Snyder: The Importance of Facts
Wednesday, October 9, 2019 | 288 | 0 | min read
A big part of a mediator’s job is to elicit and isolate relevant facts. Then we can determine points of agreement and disagreement.
Mediations come in two basic types: Parties agree on the facts but disagree on how to interpret them; parties disagree on the facts.
Model 1: We agree on the facts, but ...
In this common situation, parties may disagree on issues such as:
- The degree of disability the facts describe.
- The effect of facts pointing to a possible non-industrial cause of disability (apportionment).
- Whether the injured worker could have returned to work under these facts.
For example, in a recent mediation, the injured worker's attorney obtained a last-minute vocational report to show the injured worker was 100% disabled. But that wasn’t the issue. The employer agreed that the injured worker was completely disabled, but contended that the disability was largely caused by non-industrial factors. Mediation was the place to correctly define the issue.
After isolating the pivotal issues, we can define the maximum and minimum values for each side’s interpretation. Compromise mostly then comes down to narrowing the gap between the dollar demand and offer.
Model 2: Those aren’t my facts
When parties are operating on different sets of facts, it's almost impossible to settle. This situation can arise when parties are not communicating, often due to animosity built up over years. Examples include:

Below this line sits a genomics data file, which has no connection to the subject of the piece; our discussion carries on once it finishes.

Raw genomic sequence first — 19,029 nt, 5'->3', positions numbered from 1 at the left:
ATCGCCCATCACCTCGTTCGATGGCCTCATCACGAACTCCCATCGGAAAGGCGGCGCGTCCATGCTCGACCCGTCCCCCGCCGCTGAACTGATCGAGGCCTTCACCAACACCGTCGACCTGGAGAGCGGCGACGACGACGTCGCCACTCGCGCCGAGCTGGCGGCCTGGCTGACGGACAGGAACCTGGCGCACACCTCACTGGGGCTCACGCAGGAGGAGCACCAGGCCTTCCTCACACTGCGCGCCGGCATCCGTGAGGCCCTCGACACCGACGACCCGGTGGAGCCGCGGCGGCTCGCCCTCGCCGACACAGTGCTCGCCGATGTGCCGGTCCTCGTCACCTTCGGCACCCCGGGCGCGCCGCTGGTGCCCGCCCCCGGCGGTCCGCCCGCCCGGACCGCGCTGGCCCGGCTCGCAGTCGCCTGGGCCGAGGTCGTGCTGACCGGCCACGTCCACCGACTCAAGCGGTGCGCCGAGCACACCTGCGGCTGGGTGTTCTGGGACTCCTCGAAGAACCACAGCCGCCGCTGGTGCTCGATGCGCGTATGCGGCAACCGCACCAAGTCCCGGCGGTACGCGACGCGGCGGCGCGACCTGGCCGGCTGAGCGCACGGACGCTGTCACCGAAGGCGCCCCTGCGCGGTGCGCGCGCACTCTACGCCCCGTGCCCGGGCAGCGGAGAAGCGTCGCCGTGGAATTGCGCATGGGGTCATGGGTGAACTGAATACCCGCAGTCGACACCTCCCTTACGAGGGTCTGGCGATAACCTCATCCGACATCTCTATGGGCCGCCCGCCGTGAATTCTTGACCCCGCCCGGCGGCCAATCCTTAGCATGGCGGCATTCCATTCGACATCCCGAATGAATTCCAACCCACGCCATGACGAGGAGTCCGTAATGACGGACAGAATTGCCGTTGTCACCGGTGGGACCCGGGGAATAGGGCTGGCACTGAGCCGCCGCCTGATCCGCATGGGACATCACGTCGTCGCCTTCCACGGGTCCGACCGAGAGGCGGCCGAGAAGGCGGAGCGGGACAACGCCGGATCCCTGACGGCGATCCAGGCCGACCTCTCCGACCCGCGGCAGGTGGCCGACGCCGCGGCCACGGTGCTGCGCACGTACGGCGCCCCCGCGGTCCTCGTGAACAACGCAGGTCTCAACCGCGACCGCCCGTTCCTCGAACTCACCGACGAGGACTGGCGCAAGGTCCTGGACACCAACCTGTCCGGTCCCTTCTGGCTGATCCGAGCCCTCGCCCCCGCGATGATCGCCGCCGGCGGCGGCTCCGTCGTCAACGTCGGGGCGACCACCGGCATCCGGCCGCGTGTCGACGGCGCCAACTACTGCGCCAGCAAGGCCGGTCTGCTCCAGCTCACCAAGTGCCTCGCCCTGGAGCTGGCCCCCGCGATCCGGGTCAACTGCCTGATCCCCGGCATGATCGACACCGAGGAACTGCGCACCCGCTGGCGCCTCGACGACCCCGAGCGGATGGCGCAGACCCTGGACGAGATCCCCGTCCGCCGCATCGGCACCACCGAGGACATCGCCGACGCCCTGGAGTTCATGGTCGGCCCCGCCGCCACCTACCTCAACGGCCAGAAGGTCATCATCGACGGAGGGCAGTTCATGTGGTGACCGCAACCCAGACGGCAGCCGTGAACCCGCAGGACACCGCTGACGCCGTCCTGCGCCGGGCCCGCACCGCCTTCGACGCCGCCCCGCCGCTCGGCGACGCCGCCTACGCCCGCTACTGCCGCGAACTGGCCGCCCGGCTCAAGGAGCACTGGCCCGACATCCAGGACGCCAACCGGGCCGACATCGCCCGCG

- Injured worker has been treating the claimed injury with providers unknown to the adjuster.
- Injured worker has treated for conditions which may or may not be related to the claimed injury.
- Injured worker has made another claim, consideration of which is relevant to resolution of this claim, such as a third-party liability claim for this injury or body part.
Facts exist, no matter how unfair it may seem to have to learn about them at a later date. In fact, for example, some treater recommended and provided treatment. In fact, a bill remains unpaid for such treatment. The employer can claim that the treatment was not reasonable and necessary, or was not for the industrial injury, but the fact is still stubbornly out there.
Sometimes, revelation of these facts prompts adjournment of the mediation to allow time for collection and sharing of relevant documents. The mediation resumes at a later date.
Once mediation participants recognize that a fact exists, they can readjust their viewpoint to see the case as Model 1.
Attorney Teddy Snyder mediates workers' compensation cases throughout California. She can be contacted through WCMediator.com.